I have experienced loss in my life since I was a pre-teen. My great grandparents died within months of each other, during my eighth grade year. My cousin was killed when I was a sophomore in high school. And, there have been several other significant deaths in my life throughout the years. However, nothing prepared me for the unexpected death of my beloved spouse.
In Spring 2014, my life changed in one day, in a way that I could have never imagined. My husband was complaining of leg cramps, after halting his tennis game earlier in the day. He did not share any other complaints and just wanted to rest; believing that he would feel better after a good nights sleep. Unfortunately, he never saw the next day, having died before a new day arrived.
I was not sure how I was going to get through the next few hours, let alone making it through almost eleven months since his transition. As I prepare to launch a virtual grief support group, I want to share with you the five avenues that have helped me on my journey as a widow:
1. Having community- My family, friends, church family, colleagues and a number of others have all showed up in supportive ways and continue to do so. They check on me on a regular basis, some have baby sat my daughter and one couple has invited my daughter and I into their home every Tuesday for dinner. All of these gestures has helped me to hold on to the love that surrounds me and not focus on what I have lost.
2. Therapy- My first therapy appointment was three weeks after my husband's death. I knew that my healing process needed to include professional counseling. It was important for me to have an objective view to discuss my pain, frustrations and fears. If you don't like the first therapist you see, that's okay. You should keep searching until you find the right person for you.
3. Self-care- My personal regiment includes building a stronger relationship with God, getting periodic massages, indulging in quiet time to journal my thoughts and spending time with my family and friends. You must take time for you; nurturing your soul as it heals from major loss.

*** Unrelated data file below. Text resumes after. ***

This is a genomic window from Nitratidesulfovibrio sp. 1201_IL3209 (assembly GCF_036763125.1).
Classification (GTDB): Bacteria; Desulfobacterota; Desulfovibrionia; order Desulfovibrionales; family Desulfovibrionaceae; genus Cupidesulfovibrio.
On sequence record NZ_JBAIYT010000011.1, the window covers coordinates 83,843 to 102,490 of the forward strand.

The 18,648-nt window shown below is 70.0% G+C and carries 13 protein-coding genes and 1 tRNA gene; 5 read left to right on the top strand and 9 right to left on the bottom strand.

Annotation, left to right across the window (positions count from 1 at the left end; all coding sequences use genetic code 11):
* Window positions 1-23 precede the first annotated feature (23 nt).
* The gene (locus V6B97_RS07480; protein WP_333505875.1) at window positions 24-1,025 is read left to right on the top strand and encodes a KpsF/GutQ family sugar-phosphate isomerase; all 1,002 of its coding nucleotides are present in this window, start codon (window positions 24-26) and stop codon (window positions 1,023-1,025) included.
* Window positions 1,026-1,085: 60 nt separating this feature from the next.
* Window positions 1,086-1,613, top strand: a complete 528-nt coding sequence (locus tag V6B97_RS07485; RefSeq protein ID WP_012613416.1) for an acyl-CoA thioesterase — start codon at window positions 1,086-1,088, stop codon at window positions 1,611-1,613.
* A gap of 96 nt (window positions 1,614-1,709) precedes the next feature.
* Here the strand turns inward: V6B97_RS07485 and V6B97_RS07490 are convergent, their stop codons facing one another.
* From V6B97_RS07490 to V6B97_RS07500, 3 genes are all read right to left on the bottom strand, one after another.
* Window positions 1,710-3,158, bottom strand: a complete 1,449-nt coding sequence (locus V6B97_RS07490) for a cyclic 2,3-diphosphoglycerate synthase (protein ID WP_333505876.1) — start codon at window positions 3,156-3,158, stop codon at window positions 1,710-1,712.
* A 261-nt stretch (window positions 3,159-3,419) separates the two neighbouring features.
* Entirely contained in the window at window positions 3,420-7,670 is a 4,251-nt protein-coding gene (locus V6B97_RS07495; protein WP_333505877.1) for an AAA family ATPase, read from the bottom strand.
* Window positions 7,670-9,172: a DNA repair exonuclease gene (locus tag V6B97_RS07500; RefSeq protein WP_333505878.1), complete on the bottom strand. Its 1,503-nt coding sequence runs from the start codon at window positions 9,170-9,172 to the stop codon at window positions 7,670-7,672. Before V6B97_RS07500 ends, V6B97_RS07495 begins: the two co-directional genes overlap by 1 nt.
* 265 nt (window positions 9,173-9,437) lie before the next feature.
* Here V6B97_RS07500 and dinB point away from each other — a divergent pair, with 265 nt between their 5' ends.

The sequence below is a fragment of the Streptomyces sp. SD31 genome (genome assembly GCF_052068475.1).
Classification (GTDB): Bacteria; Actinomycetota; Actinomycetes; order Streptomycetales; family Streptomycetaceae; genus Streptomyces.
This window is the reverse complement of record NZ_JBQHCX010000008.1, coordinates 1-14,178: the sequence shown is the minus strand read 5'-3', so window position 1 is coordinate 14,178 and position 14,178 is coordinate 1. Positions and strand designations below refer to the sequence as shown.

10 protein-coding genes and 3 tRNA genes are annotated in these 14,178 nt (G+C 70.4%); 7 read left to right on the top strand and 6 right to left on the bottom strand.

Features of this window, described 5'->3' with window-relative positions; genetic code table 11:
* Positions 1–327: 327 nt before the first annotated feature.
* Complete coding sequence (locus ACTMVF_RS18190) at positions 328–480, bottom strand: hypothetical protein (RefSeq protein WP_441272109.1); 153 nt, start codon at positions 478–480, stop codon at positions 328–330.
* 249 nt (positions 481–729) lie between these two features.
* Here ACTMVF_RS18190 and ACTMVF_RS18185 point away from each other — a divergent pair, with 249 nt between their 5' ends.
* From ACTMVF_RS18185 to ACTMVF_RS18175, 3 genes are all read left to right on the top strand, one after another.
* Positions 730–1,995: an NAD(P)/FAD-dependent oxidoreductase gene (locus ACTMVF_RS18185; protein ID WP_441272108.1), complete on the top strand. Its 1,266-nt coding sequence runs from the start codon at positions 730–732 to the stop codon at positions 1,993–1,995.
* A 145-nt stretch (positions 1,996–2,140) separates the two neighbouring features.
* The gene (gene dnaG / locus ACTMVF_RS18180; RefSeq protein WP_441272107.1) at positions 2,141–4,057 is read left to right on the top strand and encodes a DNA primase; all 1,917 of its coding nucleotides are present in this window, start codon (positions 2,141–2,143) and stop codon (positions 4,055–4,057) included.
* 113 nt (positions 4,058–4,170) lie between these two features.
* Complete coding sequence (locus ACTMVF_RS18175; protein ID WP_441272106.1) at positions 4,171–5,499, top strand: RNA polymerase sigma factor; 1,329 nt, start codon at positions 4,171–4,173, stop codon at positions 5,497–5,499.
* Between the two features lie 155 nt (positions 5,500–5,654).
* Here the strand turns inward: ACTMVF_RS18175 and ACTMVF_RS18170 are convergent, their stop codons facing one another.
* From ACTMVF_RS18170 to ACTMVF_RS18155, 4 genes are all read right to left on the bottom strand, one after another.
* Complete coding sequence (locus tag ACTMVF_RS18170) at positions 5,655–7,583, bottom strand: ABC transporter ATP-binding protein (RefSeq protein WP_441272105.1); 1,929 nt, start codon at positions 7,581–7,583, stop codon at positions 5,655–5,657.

4. Allow yourself to feel- Tears have been cleansing for me; allow them to flow whenever and wherever they come. When I'm angry, I speak it out loud so that I am not bottling my emotions. If I need more time to just lay in the bed, I take it. It is allowing yourself to feel whatever you feel that will often help you get through the tough moments. There is no right or wrong way.
5. Keep moving- I received these instructions early on, ironically, from my husband. He had written a blog about his grief journey in losing his mother. His advice was, in your mourning, "keep moving." So, through the hurt, through the sadness, through the lack of understanding...I move. The action that you take will open new doors of opportunity and help you in your own journey.
These are just a few of the methods that have helped me maintain a positive outlook on life and not get trapped by depression, frustration or anger. I know there are brighter days ahead.
What has helped you deal with loss in your life?
As far back as I could remember, I always wanted a family of my own. I looked forward to the day I could be a wife and a mother.
My daughter turns three in less than a week and she brings me a great deal of joy on so many levels. Motherhood was everything I expected even with its' ups and downs.
I did everything the "right" way; the way I was taught, so that I could raise my daughter with two loving parents.
I did not expect life to unfold in a way that would cause me to continually question why bad things happen to good people. I am learning to live life with new a new perspective and taking nothing for granted.
I share with you an excerpt from the book collaboration The Apple of His Eye of which I tell a portion of my story about becoming a single parent: